Lyft and Uber will cover legal fees of drivers sued under Oklahoma abortion law

“We believe transportation shouldn’t be a barrier to accessing healthcare..."

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Igor Bonifacic
April 30, 2022 8:56 PM
In this article: SB8, news, gear, Uber, Oklahoma, Texas, Lyft
Sticker for Lyft on the back of a Lyft ride sharing vehicle in the Silicon Valley town of Santa Clara, California, August 17, 2017. (Photo via Smith Collection/Gado/Getty Images).
Smith Collection/Gado via Getty Images

Much like they did in Texas, Lyft and Uber have pledged to cover drivers sued under Oklahoma’s forthcoming SB1503 law. The so-called Heartbeat Act prohibits most abortions after six weeks of pregnancy – a timeframe before many women know they’re pregnant.

And like its Texas counterpart, SB8, the legislation allows private individuals to sue anyone who assists a woman attempting to skirt the ban, including rideshare drivers who face fines of up to $10,000. The Oklahoma House passed SB1503 on Thursday, and Governor Kevin Stitt is expected to sign the bill sometime within the next few days.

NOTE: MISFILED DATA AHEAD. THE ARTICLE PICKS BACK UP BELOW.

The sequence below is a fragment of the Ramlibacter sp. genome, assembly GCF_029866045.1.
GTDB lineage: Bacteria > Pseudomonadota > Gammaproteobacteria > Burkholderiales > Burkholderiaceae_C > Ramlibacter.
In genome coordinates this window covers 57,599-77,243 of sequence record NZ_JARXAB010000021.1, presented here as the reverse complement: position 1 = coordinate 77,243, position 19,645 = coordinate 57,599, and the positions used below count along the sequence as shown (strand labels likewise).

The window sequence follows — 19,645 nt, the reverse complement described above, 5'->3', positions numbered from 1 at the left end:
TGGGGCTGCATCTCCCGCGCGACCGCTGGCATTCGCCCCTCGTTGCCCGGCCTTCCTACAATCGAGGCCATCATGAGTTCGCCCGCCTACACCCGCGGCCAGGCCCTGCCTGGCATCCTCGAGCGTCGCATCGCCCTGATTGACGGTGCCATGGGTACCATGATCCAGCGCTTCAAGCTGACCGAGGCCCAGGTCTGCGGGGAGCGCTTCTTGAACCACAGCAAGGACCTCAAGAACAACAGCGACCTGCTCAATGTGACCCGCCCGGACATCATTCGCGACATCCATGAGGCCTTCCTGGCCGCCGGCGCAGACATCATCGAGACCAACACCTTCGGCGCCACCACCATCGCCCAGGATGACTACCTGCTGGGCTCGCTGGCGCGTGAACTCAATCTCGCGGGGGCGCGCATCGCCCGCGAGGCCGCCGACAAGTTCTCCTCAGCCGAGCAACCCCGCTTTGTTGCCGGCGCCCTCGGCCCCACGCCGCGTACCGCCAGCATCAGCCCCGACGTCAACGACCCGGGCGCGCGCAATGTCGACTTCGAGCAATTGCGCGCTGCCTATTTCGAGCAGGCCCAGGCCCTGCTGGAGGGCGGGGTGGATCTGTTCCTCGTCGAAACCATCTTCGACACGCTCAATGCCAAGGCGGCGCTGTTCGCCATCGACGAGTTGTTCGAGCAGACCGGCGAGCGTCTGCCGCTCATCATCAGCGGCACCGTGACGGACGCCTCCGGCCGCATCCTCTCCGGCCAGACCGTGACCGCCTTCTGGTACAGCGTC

On Friday, Lyft CEO Logan Green said the company would extend its commitment, first announced in September, to cover 100 percent of legal fees for drivers sued under SB8 to include those impacted by SB1503. Additionally, Green said Lyft was working with healthcare providers to create a program to cover the cost of rides for out-of-state abortion care. The company also plans to cover travel costs for insured employees, if those laws force them to travel more than 100 miles to find care.

“Women’s access to health care is under attack again, this time in Oklahoma,” Green said on Twitter. “We believe transportation shouldn’t be a barrier to accessing healthcare and it’s our duty to support both our rider and driver communities.” Women’s health activists

After Green’s tweet, Uber said it would offer similar protections for drivers. “Like in TX, we intend to cover all legal fees for any driver sued under this law while they’re driving,” a spokesperson for the company told CNBC.

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